Five Questions for Robin Sweet from Gateway Academy

By: Andrew Campanella

In 2005, after searching for a school that would serve the needs of her son, Robin Sweet opened Gateway Academy near Phoenix, Arizona.

 

Read: HIGHLIGHTING HAPPINESS: A mother’s love

 

Andrew Campanella: What motivated you to open Gateway Academy?

Robin Sweet: I started getting involved in running schools right after our son was diagnosed with Asperger’s Syndrome. That was almost 17 years ago. He just couldn’t be successful in a traditional environment and there were many, many other children just like our son. I didn’t really want other people to have to learn the hard way because these are very fragile, very complicated kids who need lots of different support services.

Andrew: Tell me more about Asperger’s and what learning environments best meet the needs of many children who have Asperger’s?

Robin: Asperger’s Syndrome is a Level One Autism Spectrum Disorder. Academically, these children are very bright, and socially, they have challenges. They don’t understand social expectations. Their senses are very heightened. So, smells and touch and textures can trigger them to look behavioral to the untrained eye, but to the trained eye, they are reacting to an antecedent. They need lots of support services.

Andrew: What types of services and programs does Gateway offer?

Robin: We’ve been very mindful about putting together our program to have an outstanding academic curriculum to encourage and enhance our students’ academics but also offer occupational therapy that is based on sensory integration and giving them the tools and strategies they need to be able to cope in a situation and use different tools. We wanted the school to be all-inclusive [of] music therapy, equine therapy, occupational therapy, and speech and language therapy. We have a speech and language therapist that focuses on pragmatic language…and we also have an experiential model where the students will go out into the community and go on field trips. We do a lot of community service and giving back to our wonderful community that helps support us.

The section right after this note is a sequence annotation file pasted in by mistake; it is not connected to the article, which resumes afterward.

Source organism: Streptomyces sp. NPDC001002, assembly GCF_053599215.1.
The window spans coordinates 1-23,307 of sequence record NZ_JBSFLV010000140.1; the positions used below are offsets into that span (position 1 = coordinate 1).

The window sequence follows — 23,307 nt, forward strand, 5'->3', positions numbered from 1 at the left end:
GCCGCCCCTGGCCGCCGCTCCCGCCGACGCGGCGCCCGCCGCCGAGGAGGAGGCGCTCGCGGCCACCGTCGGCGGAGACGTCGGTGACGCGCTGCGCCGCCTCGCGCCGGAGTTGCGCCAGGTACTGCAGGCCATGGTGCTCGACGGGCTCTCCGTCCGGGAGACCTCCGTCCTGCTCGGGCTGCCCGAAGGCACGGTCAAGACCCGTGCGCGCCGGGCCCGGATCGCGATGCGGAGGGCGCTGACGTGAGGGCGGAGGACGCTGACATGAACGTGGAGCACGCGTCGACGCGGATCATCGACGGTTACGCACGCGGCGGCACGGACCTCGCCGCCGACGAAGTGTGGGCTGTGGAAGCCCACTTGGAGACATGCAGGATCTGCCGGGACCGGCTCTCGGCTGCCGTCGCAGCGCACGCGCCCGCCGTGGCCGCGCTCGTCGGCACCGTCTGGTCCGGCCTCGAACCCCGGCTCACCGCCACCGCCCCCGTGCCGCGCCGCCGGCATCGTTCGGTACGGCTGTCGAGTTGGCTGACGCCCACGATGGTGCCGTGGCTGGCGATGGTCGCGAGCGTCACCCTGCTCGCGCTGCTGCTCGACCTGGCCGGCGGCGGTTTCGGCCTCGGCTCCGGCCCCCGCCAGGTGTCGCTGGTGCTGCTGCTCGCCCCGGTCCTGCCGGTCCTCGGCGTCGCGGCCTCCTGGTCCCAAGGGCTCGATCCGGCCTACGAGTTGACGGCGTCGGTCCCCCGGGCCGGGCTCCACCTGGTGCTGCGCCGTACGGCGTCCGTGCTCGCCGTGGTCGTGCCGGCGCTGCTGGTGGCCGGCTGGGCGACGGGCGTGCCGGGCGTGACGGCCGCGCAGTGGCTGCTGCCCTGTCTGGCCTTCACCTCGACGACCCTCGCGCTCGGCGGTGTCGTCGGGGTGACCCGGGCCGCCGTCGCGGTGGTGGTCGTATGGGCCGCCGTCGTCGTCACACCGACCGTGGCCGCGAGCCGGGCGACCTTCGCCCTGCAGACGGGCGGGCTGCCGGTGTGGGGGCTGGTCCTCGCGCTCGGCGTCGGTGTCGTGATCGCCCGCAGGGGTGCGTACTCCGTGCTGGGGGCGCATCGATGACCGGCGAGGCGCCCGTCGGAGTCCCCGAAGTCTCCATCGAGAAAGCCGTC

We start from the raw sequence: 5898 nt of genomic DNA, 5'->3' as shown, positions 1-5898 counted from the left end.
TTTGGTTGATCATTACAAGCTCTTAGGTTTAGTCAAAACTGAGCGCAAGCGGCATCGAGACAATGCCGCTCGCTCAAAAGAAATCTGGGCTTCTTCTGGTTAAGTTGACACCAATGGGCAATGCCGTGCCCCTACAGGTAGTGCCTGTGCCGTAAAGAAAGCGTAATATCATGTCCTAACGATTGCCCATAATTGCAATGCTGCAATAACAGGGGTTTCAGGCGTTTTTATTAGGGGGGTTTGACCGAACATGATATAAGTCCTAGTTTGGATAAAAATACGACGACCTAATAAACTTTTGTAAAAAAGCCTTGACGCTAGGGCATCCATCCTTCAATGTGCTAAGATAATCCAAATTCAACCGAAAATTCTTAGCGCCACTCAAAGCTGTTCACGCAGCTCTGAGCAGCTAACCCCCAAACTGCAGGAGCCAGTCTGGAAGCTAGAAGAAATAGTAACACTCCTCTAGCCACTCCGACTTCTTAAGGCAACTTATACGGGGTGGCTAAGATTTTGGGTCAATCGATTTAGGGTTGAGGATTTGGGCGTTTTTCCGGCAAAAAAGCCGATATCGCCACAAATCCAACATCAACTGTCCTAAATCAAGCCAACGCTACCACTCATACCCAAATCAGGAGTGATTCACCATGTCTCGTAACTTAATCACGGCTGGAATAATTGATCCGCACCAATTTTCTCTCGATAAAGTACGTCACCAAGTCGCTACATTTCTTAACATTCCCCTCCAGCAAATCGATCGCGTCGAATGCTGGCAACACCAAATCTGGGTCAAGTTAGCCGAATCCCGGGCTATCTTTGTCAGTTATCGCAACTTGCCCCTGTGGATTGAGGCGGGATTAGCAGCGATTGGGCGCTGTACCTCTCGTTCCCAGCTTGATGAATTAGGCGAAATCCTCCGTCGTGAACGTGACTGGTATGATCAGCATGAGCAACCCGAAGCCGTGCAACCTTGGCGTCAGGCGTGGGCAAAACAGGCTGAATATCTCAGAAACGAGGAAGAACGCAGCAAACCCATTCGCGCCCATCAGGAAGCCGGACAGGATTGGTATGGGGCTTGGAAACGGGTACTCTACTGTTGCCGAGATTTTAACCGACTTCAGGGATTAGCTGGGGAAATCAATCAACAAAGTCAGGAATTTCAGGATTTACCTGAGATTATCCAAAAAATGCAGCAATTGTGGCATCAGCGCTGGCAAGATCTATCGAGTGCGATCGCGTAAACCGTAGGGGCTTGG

Andrew: What does school choice mean for you and the families you serve?

Robin: Ninety-eight percent of our student population is funded by the Empowerment Scholarship. These families would never, ever be able to afford a private school that is specialized to support their child otherwise. I can’t even talk enough about how powerful and meaningful that is. That’s why we do something unique and different every year during National School Choice Week, because the kids are all aware of what school choice has done for them. Last year, they all wrote essays about what Gateway means to them and what it would mean if they didn’t have the Empowerment Scholarship. After reading those, I cried for days.

Andrew: You are such an inspiration, Robin. You are a hero. Does it bring you great joy to know that you have started this school because you wanted an option for your son and now you have provided options for hundreds of other families?

Robin: I’m absolutely honored to serve them. It gives me great joy every day to come into work and see the parents and the kids and watching them grow and develop to be the best they can, because they all have incredible abilities that aren’t really tapped into.

 

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